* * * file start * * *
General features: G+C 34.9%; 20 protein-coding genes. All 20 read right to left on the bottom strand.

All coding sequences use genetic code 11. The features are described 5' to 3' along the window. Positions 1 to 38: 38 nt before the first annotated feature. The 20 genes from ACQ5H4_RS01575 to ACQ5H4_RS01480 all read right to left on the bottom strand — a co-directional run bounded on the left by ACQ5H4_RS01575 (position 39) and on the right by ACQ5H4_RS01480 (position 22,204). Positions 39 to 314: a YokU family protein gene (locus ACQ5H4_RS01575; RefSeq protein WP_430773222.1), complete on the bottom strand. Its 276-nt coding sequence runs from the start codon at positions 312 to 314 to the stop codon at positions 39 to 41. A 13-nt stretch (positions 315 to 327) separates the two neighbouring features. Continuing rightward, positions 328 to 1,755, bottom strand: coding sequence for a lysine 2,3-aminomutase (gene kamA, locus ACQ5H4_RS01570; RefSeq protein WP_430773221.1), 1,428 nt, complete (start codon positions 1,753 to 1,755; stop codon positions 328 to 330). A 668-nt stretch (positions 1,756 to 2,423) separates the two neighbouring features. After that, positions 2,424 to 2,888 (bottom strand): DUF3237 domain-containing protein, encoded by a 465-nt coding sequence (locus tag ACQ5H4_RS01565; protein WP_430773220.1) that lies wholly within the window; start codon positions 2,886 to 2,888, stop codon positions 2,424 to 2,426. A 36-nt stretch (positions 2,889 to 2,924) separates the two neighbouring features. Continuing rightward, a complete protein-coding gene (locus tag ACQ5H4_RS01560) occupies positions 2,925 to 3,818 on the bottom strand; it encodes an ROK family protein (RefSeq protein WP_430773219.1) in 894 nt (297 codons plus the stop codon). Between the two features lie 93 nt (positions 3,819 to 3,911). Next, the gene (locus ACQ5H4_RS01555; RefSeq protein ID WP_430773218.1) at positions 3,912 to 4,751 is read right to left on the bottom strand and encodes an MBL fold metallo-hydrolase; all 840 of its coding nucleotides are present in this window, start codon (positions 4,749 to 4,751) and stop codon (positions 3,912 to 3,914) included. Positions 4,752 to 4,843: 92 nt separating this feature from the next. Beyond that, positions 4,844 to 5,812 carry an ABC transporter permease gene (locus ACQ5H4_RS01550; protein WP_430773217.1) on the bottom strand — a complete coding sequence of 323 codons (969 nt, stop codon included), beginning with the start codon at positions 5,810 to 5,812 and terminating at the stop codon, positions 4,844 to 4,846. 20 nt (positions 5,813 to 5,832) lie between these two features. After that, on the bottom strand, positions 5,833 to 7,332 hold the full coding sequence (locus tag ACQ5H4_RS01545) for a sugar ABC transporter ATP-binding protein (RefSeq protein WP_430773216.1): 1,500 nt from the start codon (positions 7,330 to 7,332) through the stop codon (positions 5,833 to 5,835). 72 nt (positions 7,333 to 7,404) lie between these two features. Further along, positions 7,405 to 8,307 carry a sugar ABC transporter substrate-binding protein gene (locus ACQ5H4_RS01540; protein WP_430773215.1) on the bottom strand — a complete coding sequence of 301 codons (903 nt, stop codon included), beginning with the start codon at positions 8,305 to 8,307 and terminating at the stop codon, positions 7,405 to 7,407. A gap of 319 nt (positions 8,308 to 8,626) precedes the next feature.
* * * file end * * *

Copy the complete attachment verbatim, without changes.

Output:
General features: G+C 34.9%; 20 protein-coding genes. All 20 read right to left on the bottom strand.

All coding sequences use genetic code 11. The features are described 5' to 3' along the window. Positions 1 to 38: 38 nt before the first annotated feature. The 20 genes from ACQ5H4_RS01575 to ACQ5H4_RS01480 all read right to left on the bottom strand — a co-directional run bounded on the left by ACQ5H4_RS01575 (position 39) and on the right by ACQ5H4_RS01480 (position 22,204). Positions 39 to 314: a YokU family protein gene (locus ACQ5H4_RS01575; RefSeq protein WP_430773222.1), complete on the bottom strand. Its 276-nt coding sequence runs from the start codon at positions 312 to 314 to the stop codon at positions 39 to 41. A 13-nt stretch (positions 315 to 327) separates the two neighbouring features. Continuing rightward, positions 328 to 1,755, bottom strand: coding sequence for a lysine 2,3-aminomutase (gene kamA, locus ACQ5H4_RS01570; RefSeq protein WP_430773221.1), 1,428 nt, complete (start codon positions 1,753 to 1,755; stop codon positions 328 to 330). A 668-nt stretch (positions 1,756 to 2,423) separates the two neighbouring features. After that, positions 2,424 to 2,888 (bottom strand): DUF3237 domain-containing protein, encoded by a 465-nt coding sequence (locus tag ACQ5H4_RS01565; protein WP_430773220.1) that lies wholly within the window; start codon positions 2,886 to 2,888, stop codon positions 2,424 to 2,426. A 36-nt stretch (positions 2,889 to 2,924) separates the two neighbouring features. Continuing rightward, a complete protein-coding gene (locus tag ACQ5H4_RS01560) occupies positions 2,925 to 3,818 on the bottom strand; it encodes an ROK family protein (RefSeq protein WP_430773219.1) in 894 nt (297 codons plus the stop codon). Between the two features lie 93 nt (positions 3,819 to 3,911). Next, the gene (locus ACQ5H4_RS01555; RefSeq protein ID WP_430773218.1) at positions 3,912 to 4,751 is read right to left on the bottom strand and encodes an MBL fold metallo-hydrolase; all 840 of its coding nucleotides are present in this window, start codon (positions 4,749 to 4,751) and stop codon (positions 3,912 to 3,914) included. Positions 4,752 to 4,843: 92 nt separating this feature from the next. Beyond that, positions 4,844 to 5,812 carry an ABC transporter permease gene (locus ACQ5H4_RS01550; protein WP_430773217.1) on the bottom strand — a complete coding sequence of 323 codons (969 nt, stop codon included), beginning with the start codon at positions 5,810 to 5,812 and terminating at the stop codon, positions 4,844 to 4,846. 20 nt (positions 5,813 to 5,832) lie between these two features. After that, on the bottom strand, positions 5,833 to 7,332 hold the full coding sequence (locus tag ACQ5H4_RS01545) for a sugar ABC transporter ATP-binding protein (RefSeq protein WP_430773216.1): 1,500 nt from the start codon (positions 7,330 to 7,332) through the stop codon (positions 5,833 to 5,835). 72 nt (positions 7,333 to 7,404) lie between these two features. Further along, positions 7,405 to 8,307 carry a sugar ABC transporter substrate-binding protein gene (locus ACQ5H4_RS01540; protein WP_430773215.1) on the bottom strand — a complete coding sequence of 301 codons (903 nt, stop codon included), beginning with the start codon at positions 8,305 to 8,307 and terminating at the stop codon, positions 7,405 to 7,407. A gap of 319 nt (positions 8,308 to 8,626) precedes the next feature.